The last Zika virus outbreak gave scientists the urge to understand the virus better in the hope of developing effective treatments and a vaccine to prevent infection. Scientists at the La Jolla Institute for Allery and Immunology, USA, have studied the pathogenesis of Zika virus and shown that CD8 T cells are important in the control of the virus.
Zika virus is spread when an infected Aedes mosquito takes a blood meal from a human. The virus does not usually trigger dangerous symptoms, however, when passed from mother to fetus it may lead to severe birth defects. As there is no vaccine or any effective medications to treat the Zika, more research needs to be done to understand the transmission and pathogenesis of the virus.
Previous studies have shown that these cells are important in controlling Dengue virus – a closely related virus. This led researchers, headed up by Sujan Shresta, to investigate the role of CD8 T cells in Zika infection.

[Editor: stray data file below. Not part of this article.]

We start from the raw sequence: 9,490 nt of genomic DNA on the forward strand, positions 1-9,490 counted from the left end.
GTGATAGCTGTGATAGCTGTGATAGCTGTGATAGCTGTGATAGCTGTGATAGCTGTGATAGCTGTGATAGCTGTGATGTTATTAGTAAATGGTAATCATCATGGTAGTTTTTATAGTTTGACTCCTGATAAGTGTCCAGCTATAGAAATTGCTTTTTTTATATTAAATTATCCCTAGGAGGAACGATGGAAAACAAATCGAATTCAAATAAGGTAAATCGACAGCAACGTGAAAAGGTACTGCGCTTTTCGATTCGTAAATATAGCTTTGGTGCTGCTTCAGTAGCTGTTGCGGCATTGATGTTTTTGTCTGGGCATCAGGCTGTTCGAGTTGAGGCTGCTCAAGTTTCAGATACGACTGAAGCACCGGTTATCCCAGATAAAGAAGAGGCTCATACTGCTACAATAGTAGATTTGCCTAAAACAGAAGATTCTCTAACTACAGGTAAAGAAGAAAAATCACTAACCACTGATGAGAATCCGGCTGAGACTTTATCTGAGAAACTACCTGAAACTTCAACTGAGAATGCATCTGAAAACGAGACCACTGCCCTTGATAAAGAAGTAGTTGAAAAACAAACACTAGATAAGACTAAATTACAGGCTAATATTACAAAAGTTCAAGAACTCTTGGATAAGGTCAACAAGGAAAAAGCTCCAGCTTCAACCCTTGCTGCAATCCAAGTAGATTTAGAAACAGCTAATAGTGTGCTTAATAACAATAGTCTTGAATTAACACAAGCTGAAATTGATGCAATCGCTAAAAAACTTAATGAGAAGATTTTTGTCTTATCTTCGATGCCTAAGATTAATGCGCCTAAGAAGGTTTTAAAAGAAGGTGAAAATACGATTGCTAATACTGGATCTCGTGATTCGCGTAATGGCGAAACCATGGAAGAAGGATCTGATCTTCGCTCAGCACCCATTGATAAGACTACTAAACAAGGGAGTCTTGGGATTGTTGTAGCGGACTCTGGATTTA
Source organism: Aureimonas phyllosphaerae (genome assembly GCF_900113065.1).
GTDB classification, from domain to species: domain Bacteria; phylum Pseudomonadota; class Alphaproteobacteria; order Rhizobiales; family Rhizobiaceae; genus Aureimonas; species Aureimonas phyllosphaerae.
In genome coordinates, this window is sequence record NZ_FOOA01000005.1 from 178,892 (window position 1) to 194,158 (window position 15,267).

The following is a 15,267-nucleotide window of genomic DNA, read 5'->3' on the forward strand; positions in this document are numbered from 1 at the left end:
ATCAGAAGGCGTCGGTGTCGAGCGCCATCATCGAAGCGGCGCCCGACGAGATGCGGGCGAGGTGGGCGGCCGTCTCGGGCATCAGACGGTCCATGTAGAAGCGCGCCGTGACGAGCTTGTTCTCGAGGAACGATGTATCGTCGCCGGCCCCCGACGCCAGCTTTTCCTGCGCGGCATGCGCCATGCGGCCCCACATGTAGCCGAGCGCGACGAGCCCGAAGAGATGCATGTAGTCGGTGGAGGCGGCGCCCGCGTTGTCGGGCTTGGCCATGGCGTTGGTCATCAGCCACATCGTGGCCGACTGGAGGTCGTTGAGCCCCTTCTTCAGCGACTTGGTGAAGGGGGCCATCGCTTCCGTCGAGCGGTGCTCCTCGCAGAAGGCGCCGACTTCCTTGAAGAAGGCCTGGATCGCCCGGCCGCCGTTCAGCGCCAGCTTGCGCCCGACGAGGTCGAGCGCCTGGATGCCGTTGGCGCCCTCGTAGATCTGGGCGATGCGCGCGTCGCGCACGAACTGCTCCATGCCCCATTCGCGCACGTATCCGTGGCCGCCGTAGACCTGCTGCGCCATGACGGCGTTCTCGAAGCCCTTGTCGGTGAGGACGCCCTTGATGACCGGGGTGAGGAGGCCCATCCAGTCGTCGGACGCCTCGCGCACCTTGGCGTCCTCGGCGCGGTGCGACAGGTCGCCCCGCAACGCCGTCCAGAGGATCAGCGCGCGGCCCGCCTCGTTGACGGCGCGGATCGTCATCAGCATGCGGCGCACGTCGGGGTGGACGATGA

The researchers made LysMCre+IFNARfl/fl mice to investigate the role of CD8 T cell responses in Zika virus infection. These mice were more susceptible to Zika infection. The scientists then took samples from the mice to analyse their CD8 T cells and to investigate which parts of the virus were targeted by the cells.
The researchers found that Zika infection gave rise to CD8 T cells which targeted 3 proteins on the virus known as PrM, E and NS5 proteins. If the mice were given Zika virus-immune CD8 T cells, they saw a decrease in the amount of virus in the mice. Mortality rates were higher in CD8 T cell knockout mice as opposed to controls when infected with Zika virus.
In this study, the researchers developed a novel mouse model for studying T cell reponses towards Zika virus. This model may be used in the future for testing vaccine and therapeutic interventions. The data also shows the importance of CD8 T cells in the control and clearance of Zika virus.
Article by Thandeka Moyo